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Govt green-lights construction - on its own projects

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The state’s building industry has been handed a partial lockdown exemption, with work on some “essential state infrastructure” to recommence from Monday.

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In an email sent to various business and industry leaders this morning, the Premier’s office said work would be allowed to resume on a range of projects from Monday “to ensure their integrity and safety is retained”.

“The immediate progress of these targeted projects will ensure essential services can be delivered to the SA community as promised,” the email reads.

The briefing email, seen by InDaily, stated that “in line with the requirements set out in the State Coordinator’s Emergency Management Directions, only a very small number of high priority projects will recommence to ensure the health, safety and welfare of the South Australian community”.

These would include construction of “vital hospital, emergency services, school and transport infrastructure”, with COVID-safe plans in place at all the targeted sites.

Most of the projects listed, however, are school construction works ahead of next year’s planned shift of Year 7 students into high schools.

These include works at Adelaide High School, Glenunga International High School, Goolwa Secondary College, Heathfield High School, Mark Oliphant College, Norwood Morialta High School, Playford International College, Roma Mitchell Secondary College and Unley High.

It’s understood some of the Government’s school builds were already on tight time frames to be ready for the start of Term One next year.

Other projects green-lit to resume from Monday include upgrade work at the Queen Elizabeth Hospital, Flinders Medical Centre Emergency Department and the Emergency Services Sector Headquarters at Keswick.

A raft of road stabilisation and sealing upgrades will also recommence prior to the end of lockdown.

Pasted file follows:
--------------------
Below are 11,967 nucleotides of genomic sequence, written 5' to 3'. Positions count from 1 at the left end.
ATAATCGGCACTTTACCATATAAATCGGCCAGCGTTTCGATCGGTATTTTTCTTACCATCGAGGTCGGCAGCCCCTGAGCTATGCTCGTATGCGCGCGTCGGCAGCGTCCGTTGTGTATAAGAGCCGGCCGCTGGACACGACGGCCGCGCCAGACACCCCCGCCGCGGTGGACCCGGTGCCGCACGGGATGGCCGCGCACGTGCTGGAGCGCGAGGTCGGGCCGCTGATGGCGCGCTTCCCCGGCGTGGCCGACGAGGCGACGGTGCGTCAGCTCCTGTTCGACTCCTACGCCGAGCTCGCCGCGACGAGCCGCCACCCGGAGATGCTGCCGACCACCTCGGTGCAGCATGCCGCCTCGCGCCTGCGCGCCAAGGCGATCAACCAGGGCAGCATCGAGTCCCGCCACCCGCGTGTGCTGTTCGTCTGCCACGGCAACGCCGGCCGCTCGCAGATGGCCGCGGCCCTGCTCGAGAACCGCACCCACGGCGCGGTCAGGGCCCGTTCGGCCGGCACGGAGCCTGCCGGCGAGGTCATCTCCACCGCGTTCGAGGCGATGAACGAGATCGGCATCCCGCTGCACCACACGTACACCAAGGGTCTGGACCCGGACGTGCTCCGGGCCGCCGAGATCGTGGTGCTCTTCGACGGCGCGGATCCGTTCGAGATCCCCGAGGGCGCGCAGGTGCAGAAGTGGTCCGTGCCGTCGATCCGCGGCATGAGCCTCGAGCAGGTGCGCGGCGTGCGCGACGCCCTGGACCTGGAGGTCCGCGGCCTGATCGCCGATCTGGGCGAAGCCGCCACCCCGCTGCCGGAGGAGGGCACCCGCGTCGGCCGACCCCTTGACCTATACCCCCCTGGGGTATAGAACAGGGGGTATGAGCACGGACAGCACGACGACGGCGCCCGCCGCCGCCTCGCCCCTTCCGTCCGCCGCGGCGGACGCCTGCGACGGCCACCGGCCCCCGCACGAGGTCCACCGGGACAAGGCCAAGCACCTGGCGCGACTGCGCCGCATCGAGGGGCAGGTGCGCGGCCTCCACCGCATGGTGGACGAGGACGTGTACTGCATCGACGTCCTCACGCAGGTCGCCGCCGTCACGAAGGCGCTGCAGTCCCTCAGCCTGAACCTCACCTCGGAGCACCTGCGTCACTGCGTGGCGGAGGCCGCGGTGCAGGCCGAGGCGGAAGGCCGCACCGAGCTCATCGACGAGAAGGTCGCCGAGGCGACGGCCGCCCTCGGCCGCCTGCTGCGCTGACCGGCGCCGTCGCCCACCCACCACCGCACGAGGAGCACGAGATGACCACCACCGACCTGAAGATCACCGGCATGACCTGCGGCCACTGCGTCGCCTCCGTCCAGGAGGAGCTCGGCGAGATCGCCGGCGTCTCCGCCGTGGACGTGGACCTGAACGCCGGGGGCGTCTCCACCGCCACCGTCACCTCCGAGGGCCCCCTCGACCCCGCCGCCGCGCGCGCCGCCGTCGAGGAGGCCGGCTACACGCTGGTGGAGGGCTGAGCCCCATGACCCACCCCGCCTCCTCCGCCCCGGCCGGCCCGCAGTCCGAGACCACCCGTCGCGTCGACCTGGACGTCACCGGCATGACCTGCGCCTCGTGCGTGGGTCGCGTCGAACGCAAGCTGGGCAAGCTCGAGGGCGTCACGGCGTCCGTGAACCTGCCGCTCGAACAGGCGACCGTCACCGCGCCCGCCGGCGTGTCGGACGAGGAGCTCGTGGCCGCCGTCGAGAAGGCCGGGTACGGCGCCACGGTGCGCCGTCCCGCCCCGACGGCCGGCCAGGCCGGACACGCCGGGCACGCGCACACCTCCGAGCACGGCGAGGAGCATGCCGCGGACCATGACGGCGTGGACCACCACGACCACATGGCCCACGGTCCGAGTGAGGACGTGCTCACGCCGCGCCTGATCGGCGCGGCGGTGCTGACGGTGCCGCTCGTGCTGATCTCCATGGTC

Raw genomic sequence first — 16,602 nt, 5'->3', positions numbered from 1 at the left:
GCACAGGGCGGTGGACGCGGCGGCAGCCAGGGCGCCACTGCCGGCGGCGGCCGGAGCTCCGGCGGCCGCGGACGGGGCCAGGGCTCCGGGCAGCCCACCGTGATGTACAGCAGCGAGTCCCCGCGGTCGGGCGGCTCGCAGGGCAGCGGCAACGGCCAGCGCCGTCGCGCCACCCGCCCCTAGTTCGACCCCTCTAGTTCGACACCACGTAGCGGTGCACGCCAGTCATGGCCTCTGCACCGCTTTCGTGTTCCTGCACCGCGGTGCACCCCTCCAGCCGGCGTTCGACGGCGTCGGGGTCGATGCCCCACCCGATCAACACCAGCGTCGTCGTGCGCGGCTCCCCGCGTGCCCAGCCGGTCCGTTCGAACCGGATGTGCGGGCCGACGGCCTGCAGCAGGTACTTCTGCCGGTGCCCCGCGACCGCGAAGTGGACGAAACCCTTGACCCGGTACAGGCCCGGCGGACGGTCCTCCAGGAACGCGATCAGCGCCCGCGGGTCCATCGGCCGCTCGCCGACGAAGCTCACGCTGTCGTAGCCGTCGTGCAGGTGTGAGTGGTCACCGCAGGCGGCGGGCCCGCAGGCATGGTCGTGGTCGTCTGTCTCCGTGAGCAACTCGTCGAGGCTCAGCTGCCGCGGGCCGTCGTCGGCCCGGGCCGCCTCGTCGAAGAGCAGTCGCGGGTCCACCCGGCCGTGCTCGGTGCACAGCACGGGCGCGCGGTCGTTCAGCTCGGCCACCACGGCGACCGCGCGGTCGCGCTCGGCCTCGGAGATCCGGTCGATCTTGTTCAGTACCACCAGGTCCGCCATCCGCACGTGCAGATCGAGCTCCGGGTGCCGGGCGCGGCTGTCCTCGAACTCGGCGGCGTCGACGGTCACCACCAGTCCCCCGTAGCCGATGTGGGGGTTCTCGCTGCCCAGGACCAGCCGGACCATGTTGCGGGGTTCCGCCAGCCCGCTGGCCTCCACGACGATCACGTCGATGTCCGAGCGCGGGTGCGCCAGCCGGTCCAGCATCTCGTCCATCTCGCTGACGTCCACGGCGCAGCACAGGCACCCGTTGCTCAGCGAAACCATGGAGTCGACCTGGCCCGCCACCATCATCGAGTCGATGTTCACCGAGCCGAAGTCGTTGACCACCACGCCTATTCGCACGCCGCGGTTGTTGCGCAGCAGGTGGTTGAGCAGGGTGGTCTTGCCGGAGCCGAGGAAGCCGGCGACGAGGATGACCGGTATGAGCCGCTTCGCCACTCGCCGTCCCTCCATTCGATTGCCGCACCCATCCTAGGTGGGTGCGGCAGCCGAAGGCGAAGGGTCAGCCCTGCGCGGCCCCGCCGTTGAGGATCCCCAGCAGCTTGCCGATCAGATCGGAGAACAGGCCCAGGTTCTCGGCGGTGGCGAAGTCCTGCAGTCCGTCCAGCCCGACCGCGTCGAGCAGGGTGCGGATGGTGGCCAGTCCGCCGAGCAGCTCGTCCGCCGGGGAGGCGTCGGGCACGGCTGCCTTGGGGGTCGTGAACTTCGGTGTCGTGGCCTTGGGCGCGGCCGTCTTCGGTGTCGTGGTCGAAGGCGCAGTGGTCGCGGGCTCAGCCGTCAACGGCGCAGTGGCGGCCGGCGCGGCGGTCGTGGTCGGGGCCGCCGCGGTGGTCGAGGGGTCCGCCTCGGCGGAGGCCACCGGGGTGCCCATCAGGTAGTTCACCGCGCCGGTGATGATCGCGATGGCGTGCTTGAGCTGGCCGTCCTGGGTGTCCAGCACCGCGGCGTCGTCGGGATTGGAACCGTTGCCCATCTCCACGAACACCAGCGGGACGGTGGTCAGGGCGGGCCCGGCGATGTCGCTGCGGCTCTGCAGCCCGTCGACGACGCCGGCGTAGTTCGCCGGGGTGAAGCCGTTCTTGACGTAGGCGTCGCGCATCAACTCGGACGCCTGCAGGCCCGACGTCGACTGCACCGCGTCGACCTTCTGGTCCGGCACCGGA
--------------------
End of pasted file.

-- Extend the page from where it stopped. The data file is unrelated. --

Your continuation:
Master Builders SA CEO Will Frogley welcomed construction recommencing but said there had been “a lack of consultation from the Marshall Government and the rationale behind why some projects can operate whilst others can’t is unclear”.

“Whilst we believe the listed projects can and should safely recommence on Monday, the Government needs to explain how they came up with this list and why some projects are on there but others aren’t,” he said.

“There should be a level playing field.

“Builders who do private sector work and residential builders have obligations to their clients and bills to pay too.

“If the Marshall Government quickly announces that all construction will be open on Monday, I think that will calm the waters. But in the absence of that commitment, resentment from the vast majority of the industry will only continue to grow.

“There’s no reason why all building and construction can’t open on Monday.”

Frogley said the Government “says it doesn’t play favourites but that appears to be exactly what they are doing”.

Premier Steven Marshall said today he “wasn’t personally involved in this”, adding it was a new COVID direction offering “some minor leniency around essential work in SA”.

Asked how the listed projects were determined, he said: “That’s not something I’m aware of.”

Property Council SA executive director Daniel Gannon this morning issued a media release responding to the changes within minutes of the email from the Premier’s office being sent, calling the move “a great outcome for the state’s biggest private sector employer – property”.

“This means some hard hats and steel caps will return to construction sites across South Australia and breathe life back into this important part of the state’s economy,” he said.

“While not everyone will be pleased, it is important during these times to prioritise industries that have a material impact on the economy based on health advice. Construction is at the top of this list.

“A long and protracted lockdown across South Australia is far worse than a short, sharp one. Hence the importance and merit of this determination.”

He said the Property Council would “continue to advocate for a broader reopening of construction site activity with an early priority around commercial sites, especially given the financial investment and risk associated with sites for developers”.

Pat Gerace from the Urban Development Institute of SA said he would be “seeking some urgent clarification as to the way in which the builds have been selected”.

“There are a number of large projects within SA that aren’t listed and we’d like to know where their pathway is as well,” he told InDaily.

“We’re also looking for the Government to consider some of the other outdoor construction that could take place in a COVID-safe way and the pathway for that part of the sector to begin work.”

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